In this case, Plaintiff neither alleges nor establishes that he suffered any physical harm as a result of Deputy Sheriff Edington's alleged improper comments about his cooperation with the authorities. He presents no facts or documentation to show that he was assaulted or injured by fellow inmates or anyone else at the Sanilac County Jail. Plaintiff thus fails to state a claim upon which relief may be granted under § 1983 in his complaint.
B. Claims Against the Sanilac County Sheriff
Plaintiff also names the Sanilac County Sheriff as a defendant in this action. Plaintiff, however, does not allege any facts demonstrating his personal involvement in the events giving rise to this action. It is well-settled that a plaintiff must allege the personal involvement of a defendant to state a civil rights claim under 42 U.S.C. § 1983. See Monell v. Department of Social Svs., 436 U.S. 658, 691-92 (1978) (Section 1983 liability cannot be based upon a theory of respondeat superior or vicarious liability); Everson v. Leis, 556 F.3d 484, 495 (6th Cir. 2009) (same); see also Taylor v. Michigan Dep't of Corrections, 69 F.3d 716, 727-28 (6th Cir. 1995) (plaintiff must allege facts showing that the defendant participated, condoned, encouraged, or knowingly acquiesced in alleged misconduct to establish liability). Plaintiff does not allege any facts to show that the Sanilac County Sheriff personally engaged in unconstitutional conduct. He thus fails to state a claim upon which relief may be granted under § 1983 as to the Sanilac County Sheriff for this additional reason.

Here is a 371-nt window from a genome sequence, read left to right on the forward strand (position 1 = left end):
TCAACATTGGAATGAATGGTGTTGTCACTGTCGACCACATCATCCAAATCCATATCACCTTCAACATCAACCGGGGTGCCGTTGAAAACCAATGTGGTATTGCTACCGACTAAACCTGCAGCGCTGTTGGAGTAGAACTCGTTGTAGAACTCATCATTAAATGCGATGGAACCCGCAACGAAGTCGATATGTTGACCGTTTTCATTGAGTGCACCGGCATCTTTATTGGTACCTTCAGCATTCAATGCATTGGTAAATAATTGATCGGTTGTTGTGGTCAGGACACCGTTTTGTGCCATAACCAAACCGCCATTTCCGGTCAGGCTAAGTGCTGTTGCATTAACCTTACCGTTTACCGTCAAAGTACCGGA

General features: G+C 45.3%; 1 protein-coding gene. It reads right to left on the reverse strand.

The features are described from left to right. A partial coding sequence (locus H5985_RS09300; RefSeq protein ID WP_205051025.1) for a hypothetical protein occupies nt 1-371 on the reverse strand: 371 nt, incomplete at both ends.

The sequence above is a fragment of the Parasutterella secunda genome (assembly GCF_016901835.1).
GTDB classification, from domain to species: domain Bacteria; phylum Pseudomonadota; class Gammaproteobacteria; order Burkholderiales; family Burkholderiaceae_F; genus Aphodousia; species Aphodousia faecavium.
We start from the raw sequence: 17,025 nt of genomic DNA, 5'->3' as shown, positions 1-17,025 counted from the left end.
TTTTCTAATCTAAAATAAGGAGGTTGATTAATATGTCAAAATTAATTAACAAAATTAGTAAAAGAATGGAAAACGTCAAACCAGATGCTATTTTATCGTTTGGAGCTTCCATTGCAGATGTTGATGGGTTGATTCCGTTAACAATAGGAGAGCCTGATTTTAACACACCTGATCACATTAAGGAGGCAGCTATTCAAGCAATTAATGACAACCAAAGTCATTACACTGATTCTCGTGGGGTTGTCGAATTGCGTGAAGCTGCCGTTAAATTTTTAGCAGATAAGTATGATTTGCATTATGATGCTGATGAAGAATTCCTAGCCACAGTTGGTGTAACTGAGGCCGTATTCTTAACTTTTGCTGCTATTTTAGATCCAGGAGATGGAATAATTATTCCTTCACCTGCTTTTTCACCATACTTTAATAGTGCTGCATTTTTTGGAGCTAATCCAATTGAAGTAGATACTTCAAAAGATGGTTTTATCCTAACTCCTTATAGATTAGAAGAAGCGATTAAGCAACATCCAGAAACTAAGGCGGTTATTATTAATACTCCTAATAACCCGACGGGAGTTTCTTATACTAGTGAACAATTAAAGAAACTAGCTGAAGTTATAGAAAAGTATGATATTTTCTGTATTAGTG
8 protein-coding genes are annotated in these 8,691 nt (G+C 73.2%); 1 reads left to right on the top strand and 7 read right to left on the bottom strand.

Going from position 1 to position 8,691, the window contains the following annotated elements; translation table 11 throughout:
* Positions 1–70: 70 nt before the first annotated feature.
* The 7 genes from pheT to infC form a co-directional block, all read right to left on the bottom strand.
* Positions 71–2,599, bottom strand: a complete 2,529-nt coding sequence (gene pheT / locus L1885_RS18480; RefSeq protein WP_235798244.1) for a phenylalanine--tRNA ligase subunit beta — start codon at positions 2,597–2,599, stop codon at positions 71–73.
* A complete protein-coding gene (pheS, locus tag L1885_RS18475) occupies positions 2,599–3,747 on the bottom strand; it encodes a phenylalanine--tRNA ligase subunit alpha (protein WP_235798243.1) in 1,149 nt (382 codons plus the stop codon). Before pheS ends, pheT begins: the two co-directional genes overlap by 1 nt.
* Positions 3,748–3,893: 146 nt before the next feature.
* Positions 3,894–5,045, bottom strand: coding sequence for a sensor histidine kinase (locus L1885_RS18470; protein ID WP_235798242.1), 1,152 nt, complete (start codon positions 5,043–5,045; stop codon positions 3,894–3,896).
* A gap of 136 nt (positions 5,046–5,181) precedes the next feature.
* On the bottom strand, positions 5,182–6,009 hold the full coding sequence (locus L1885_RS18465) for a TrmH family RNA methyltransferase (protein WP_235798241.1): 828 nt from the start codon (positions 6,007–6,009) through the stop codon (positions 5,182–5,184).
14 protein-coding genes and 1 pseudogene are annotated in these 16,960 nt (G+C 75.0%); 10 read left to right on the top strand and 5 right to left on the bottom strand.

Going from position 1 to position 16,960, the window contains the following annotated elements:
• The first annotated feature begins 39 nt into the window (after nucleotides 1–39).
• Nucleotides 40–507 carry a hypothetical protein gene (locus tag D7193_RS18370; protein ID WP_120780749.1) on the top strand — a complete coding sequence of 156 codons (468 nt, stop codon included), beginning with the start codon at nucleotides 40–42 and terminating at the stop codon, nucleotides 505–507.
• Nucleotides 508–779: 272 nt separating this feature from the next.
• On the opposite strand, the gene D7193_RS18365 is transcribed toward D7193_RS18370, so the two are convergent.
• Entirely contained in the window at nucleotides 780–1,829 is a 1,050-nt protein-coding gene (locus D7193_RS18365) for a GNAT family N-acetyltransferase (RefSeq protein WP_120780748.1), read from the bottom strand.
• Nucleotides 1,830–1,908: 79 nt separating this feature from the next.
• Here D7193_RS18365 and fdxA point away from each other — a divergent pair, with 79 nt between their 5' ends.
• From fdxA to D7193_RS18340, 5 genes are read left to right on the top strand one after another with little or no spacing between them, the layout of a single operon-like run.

The Court concludes that Plaintiff fails to state a claim upon which relief may be granted in his complaint. Accordingly, the Court DISMISSES WITH PREJUDICE the civil rights complaint pursuant to 28 U.S.C. §§ 1915(e)(2) and 1915A(b). Lastly, the Court concludes that an appeal from this order would be frivolous and cannot be taken in good faith. See 28 U.S.C. § 1915(a)(3); Coppedge v. United States, 369 U.S. 438, 445 (1962).
IT IS SO ORDERED.